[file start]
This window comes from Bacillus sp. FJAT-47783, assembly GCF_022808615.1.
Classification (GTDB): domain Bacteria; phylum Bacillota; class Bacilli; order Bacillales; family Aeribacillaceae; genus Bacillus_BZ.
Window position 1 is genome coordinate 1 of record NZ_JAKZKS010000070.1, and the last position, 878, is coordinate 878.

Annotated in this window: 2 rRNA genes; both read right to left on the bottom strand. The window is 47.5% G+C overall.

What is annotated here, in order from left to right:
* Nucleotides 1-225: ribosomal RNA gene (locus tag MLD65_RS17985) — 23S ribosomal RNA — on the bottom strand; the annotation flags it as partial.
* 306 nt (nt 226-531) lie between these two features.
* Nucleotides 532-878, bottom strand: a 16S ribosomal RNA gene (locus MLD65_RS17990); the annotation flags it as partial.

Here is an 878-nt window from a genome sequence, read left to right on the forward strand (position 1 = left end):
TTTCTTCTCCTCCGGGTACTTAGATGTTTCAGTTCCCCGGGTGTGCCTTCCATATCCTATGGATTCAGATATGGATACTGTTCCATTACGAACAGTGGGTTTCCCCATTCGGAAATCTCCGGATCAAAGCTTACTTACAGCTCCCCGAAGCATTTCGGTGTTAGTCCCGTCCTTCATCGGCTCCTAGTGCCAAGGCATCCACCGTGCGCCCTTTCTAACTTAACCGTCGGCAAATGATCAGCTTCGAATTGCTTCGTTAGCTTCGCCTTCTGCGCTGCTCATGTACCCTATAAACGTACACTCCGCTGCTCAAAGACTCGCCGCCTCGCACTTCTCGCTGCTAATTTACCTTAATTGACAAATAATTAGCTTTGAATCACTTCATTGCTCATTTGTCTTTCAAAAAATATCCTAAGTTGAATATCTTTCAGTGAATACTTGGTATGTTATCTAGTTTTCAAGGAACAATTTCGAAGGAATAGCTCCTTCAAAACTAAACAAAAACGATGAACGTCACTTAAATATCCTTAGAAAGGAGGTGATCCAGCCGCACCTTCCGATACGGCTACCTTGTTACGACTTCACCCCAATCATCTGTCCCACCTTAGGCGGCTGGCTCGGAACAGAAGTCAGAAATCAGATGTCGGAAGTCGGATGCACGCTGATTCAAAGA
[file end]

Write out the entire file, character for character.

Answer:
This window comes from Bacillus sp. FJAT-47783, assembly GCF_022808615.1.
Classification (GTDB): domain Bacteria; phylum Bacillota; class Bacilli; order Bacillales; family Aeribacillaceae; genus Bacillus_BZ.
Window position 1 is genome coordinate 1 of record NZ_JAKZKS010000070.1, and the last position, 878, is coordinate 878.

Annotated in this window: 2 rRNA genes; both read right to left on the bottom strand. The window is 47.5% G+C overall.

What is annotated here, in order from left to right:
* Nucleotides 1-225: ribosomal RNA gene (locus tag MLD65_RS17985) — 23S ribosomal RNA — on the bottom strand; the annotation flags it as partial.
* 306 nt (nt 226-531) lie between these two features.
* Nucleotides 532-878, bottom strand: a 16S ribosomal RNA gene (locus MLD65_RS17990); the annotation flags it as partial.

Here is an 878-nt window from a genome sequence, read left to right on the forward strand (position 1 = left end):
TTTCTTCTCCTCCGGGTACTTAGATGTTTCAGTTCCCCGGGTGTGCCTTCCATATCCTATGGATTCAGATATGGATACTGTTCCATTACGAACAGTGGGTTTCCCCATTCGGAAATCTCCGGATCAAAGCTTACTTACAGCTCCCCGAAGCATTTCGGTGTTAGTCCCGTCCTTCATCGGCTCCTAGTGCCAAGGCATCCACCGTGCGCCCTTTCTAACTTAACCGTCGGCAAATGATCAGCTTCGAATTGCTTCGTTAGCTTCGCCTTCTGCGCTGCTCATGTACCCTATAAACGTACACTCCGCTGCTCAAAGACTCGCCGCCTCGCACTTCTCGCTGCTAATTTACCTTAATTGACAAATAATTAGCTTTGAATCACTTCATTGCTCATTTGTCTTTCAAAAAATATCCTAAGTTGAATATCTTTCAGTGAATACTTGGTATGTTATCTAGTTTTCAAGGAACAATTTCGAAGGAATAGCTCCTTCAAAACTAAACAAAAACGATGAACGTCACTTAAATATCCTTAGAAAGGAGGTGATCCAGCCGCACCTTCCGATACGGCTACCTTGTTACGACTTCACCCCAATCATCTGTCCCACCTTAGGCGGCTGGCTCGGAACAGAAGTCAGAAATCAGATGTCGGAAGTCGGATGCACGCTGATTCAAAGA